According to a recent publication in the journal Cancer, many women who are diagnosed with ovarian cancer were aware of symptoms of the disease between 3 years and 4 months prior to diagnosis. However, these women were not referred to appropriate testing. Since ovarian cancer is highly aggressive, this time lapse may affect a patient’s survival. These results were also published in an early online-only edition of Cancer.
Ovarian cancer is a malignancy that forms in cells within the ovaries. Approximately 25,000 new cases of ovarian cancer are diagnosed in the US each year.
Once ovarian cancer has spread from its site of origin, cure rates are very low with standard treatment. Symptoms of ovarian cancer are often vague, so the majority of cases are not detected until the disease has already spread. Signs of the disease may include abdominal swelling or bloating, abdominal or pelvic discomfort, diarrhea, or constipation.
These symptoms are frequently ignored since they tend to be mild in early stages of the disease. Furthermore, due to the nature of these symptoms, physicians often prescribe testing for gastrointestinal disorders, rather than ovarian cancer. Thus, the cancer is generally detected once it’s too advanced to cure. Since cure rates falling dramatically as disease advances, a patient’s best chance of long-term survival is with early detection and treatment.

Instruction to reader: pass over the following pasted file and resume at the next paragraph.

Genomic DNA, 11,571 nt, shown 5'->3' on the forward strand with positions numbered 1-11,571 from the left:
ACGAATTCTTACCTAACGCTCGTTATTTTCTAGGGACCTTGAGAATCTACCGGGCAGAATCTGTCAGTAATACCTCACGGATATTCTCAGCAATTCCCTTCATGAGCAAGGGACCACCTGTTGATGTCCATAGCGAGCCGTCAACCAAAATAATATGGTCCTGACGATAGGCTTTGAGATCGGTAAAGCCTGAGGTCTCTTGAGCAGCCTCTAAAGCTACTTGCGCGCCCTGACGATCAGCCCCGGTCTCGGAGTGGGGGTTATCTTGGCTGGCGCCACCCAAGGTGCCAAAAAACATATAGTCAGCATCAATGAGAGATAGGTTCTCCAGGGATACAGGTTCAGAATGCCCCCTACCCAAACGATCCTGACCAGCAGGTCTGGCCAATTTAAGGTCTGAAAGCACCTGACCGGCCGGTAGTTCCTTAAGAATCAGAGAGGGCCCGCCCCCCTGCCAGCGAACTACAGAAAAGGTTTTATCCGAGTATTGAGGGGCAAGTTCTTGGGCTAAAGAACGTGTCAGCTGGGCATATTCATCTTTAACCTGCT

Researchers from the University of California in Sacramento evaluated data including nearly 20,000 women. Nearly 2,000 of the women were diagnosed with ovarian cancer, over 6,000 had been diagnosed with early breast cancer, and nearly 11,000 had no cancer. Diagnosis codes and claims for diagnostic procedures were compared in these elderly, Medicare-enrolled women.
According to results, symptoms of ovarian cancer were widely prevalent, yet just a fraction of the women were screened for the disease:
- Only approximately one-quarter of women who complained to their physician of abdominal pain or swelling underwent testing for ovarian cancer in a timely manner.
- As early as one year prior to a diagnosis of ovarian cancer, patients diagnosed with the disease were twice as likely to complain to their physicians of abdominal swelling or pelvic pain.
- As early as 9 months prior to a diagnosis of ovarian cancer, patients with the disease were much more likely to complain of abdominal pain.
- Three years to 4 months prior to diagnosis of ovarian cancer, 40% of patients diagnosed with the disease had at least one or two visits to their physician because of abdominal or pelvic symptoms, such as bloating or pain.
- Only 25% of these patients underwent testing specific for ovarian cancer (pelvic imaging or blood tests for the CA125 marker) in that time period.
The researchers concluded that testing for ovarian cancer is significantly delayed in patients with symptoms indicative of ovarian cancer. Unfortunately, since these symptoms are not limited to ovarian cancer, many patients undergo abdominal imaging or gastrointestinal procedures instead of pelvic imaging or testing for CA125. Patients who are experiencing vague or severe, but abnormal abdominal or pelvic bloating, swelling, pain, or diarrhea or constipation should speak with their physician regarding their individual risks and benefits of screening for ovarian cancer. Early detection and treatment are a necessary part of achieving long-term survival.
Reference: Smith LH, Morris C, Yasmeen S, et al. Ovarian Cancer: Can We Make the Clinical Diagnosis Earlier? Cancer. 2005; 204:1398-1407